The Japanese carmaker set a new target for global plug-in sales, saying it wants to sell 1 million PEVs by 2022. The strategy includes both new all-electric cars as well as hybrids powered with the e-Power technology they use in Japan.
While the technology exists already, Nissan’s push for electrification builds on new models. The Japanese automaker wants to develop eight novel all-battery EVs over the next four years, including four models for China, which will utilise the Leaf technology.
Furthermore, the new product strategy also includes an affordable EV in China through the Alliance joint venture eGT New Energy Automotive. The model will be jointly developed by the Alliance and Dongfeng on an A-segment SUV platform. In fact, Nissan aims to become China’s largest EV maker and plans to spend 9 billion dollars over the next 5 years together with Dongfeng (we reported).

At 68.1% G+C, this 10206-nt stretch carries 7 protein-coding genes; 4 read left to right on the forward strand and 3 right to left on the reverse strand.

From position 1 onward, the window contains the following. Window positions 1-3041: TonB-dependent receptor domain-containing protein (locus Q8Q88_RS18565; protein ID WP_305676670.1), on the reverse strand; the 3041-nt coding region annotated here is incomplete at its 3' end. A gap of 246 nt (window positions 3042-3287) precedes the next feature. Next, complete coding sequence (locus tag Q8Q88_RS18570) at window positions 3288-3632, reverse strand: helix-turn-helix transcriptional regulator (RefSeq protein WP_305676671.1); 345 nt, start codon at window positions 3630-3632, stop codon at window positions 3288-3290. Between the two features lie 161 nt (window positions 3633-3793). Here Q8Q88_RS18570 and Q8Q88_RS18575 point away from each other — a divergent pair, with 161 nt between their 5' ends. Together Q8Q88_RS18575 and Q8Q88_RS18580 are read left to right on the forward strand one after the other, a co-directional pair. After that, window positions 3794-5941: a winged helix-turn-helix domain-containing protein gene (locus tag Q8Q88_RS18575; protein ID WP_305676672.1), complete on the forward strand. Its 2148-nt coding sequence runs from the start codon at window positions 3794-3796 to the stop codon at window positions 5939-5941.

But the electrification strategy goes beyond China. Nissan expects that electrified vehicles, including e-Power models, will make up 40% of the company’s sales in Japan and Europe by 2022 and 50% by 2025. In the States, the forecast is about 20-30% by 2025, while in China it’s 35-40%.
Says Nissan’s Chief Planning Officer Philippe Klein: “The heart of our strategy in terms of electrification is battery EVs and e-Power technology.”
The e-Power technology is already offered on the Nissan Note and Nissan Serena in Japan. More than 129,000 Note e-Power models were sold in Japan in its first year, with more than two-thirds of Note customers opting for the hybrid model. However, the small gasoline tank only charges the battery so that the car drives electric all the time.
Nissan added its luxury Infiniti brand would begin carrying new electric models from 2021 reportedly. Two further electric vehicle derivatives are also being prepared for the Venucia brand.